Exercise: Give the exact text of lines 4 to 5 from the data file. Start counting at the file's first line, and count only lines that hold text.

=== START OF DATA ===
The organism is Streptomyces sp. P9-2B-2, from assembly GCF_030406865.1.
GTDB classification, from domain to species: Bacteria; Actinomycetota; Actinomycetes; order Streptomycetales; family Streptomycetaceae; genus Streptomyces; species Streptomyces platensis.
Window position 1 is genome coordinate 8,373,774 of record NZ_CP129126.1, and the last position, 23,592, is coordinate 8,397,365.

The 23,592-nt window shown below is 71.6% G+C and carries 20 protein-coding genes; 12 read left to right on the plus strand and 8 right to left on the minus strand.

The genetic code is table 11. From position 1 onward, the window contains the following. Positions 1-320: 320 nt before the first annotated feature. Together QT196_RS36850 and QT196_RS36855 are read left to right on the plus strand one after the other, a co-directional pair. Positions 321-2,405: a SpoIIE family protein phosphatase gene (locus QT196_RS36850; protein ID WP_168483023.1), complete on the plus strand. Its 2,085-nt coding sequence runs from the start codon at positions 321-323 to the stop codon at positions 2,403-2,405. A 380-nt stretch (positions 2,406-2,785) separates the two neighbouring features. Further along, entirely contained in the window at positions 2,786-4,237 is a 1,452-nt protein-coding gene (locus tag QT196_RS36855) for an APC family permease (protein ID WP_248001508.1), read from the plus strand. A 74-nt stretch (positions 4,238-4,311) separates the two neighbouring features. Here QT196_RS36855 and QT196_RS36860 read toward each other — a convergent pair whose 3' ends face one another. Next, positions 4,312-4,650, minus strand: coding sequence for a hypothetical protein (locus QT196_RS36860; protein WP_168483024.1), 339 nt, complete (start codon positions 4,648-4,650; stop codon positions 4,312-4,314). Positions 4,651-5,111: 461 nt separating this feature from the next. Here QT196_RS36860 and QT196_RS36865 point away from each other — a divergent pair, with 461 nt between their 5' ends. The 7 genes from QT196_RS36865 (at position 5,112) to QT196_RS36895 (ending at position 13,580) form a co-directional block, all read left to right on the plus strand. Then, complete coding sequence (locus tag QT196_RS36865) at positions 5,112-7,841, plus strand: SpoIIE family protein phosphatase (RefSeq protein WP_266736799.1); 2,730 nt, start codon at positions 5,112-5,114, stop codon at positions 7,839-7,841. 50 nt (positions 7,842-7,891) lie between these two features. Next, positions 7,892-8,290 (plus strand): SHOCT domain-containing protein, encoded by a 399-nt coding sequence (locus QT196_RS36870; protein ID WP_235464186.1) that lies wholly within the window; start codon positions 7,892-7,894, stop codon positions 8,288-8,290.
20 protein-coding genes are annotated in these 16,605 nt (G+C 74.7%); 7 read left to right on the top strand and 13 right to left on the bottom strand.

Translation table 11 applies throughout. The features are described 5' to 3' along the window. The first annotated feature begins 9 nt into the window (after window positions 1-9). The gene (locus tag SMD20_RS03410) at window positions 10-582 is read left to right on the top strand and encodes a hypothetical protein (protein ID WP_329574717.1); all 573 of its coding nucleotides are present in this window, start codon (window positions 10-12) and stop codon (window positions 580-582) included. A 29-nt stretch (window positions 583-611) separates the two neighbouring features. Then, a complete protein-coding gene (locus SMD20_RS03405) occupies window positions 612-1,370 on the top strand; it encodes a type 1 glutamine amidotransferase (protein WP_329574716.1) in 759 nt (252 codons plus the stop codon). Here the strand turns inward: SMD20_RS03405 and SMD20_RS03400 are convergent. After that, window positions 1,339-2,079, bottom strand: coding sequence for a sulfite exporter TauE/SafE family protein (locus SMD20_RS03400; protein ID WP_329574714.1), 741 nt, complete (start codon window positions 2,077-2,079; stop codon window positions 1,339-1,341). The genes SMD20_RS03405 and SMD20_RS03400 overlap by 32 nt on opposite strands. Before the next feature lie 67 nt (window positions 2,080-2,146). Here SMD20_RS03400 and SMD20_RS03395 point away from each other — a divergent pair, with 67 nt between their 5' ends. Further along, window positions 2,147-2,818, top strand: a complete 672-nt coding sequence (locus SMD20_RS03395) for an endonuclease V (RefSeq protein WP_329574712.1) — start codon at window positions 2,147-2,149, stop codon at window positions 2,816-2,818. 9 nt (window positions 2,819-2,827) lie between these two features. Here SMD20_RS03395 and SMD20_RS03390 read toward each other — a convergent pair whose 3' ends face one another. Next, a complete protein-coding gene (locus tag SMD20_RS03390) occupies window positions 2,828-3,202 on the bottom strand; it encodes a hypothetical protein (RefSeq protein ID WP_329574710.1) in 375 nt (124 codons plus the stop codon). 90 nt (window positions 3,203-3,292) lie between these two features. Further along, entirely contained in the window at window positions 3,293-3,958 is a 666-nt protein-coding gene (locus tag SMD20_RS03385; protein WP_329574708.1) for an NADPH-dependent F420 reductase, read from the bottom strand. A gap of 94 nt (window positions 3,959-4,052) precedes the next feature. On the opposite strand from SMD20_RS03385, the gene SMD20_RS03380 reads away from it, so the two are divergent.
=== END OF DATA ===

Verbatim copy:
The 23,592-nt window shown below is 71.6% G+C and carries 20 protein-coding genes; 12 read left to right on the plus strand and 8 right to left on the minus strand.

The genetic code is table 11. From position 1 onward, the window contains the following. Positions 1-320: 320 nt before the first annotated feature. Together QT196_RS36850 and QT196_RS36855 are read left to right on the plus strand one after the other, a co-directional pair. Positions 321-2,405: a SpoIIE family protein phosphatase gene (locus QT196_RS36850; protein ID WP_168483023.1), complete on the plus strand. Its 2,085-nt coding sequence runs from the start codon at positions 321-323 to the stop codon at positions 2,403-2,405. A 380-nt stretch (positions 2,406-2,785) separates the two neighbouring features. Further along, entirely contained in the window at positions 2,786-4,237 is a 1,452-nt protein-coding gene (locus tag QT196_RS36855) for an APC family permease (protein ID WP_248001508.1), read from the plus strand. A 74-nt stretch (positions 4,238-4,311) separates the two neighbouring features. Here QT196_RS36855 and QT196_RS36860 read toward each other — a convergent pair whose 3' ends face one another. Next, positions 4,312-4,650, minus strand: coding sequence for a hypothetical protein (locus QT196_RS36860; protein WP_168483024.1), 339 nt, complete (start codon positions 4,648-4,650; stop codon positions 4,312-4,314). Positions 4,651-5,111: 461 nt separating this feature from the next. Here QT196_RS36860 and QT196_RS36865 point away from each other — a divergent pair, with 461 nt between their 5' ends. The 7 genes from QT196_RS36865 (at position 5,112) to QT196_RS36895 (ending at position 13,580) form a co-directional block, all read left to right on the plus strand. Then, complete coding sequence (locus tag QT196_RS36865) at positions 5,112-7,841, plus strand: SpoIIE family protein phosphatase (RefSeq protein WP_266736799.1); 2,730 nt, start codon at positions 5,112-5,114, stop codon at positions 7,839-7,841. 50 nt (positions 7,842-7,891) lie between these two features. Next, positions 7,892-8,290 (plus strand): SHOCT domain-containing protein, encoded by a 399-nt coding sequence (locus QT196_RS36870; protein ID WP_235464186.1) that lies wholly within the window; start codon positions 7,892-7,894, stop codon positions 8,288-8,290.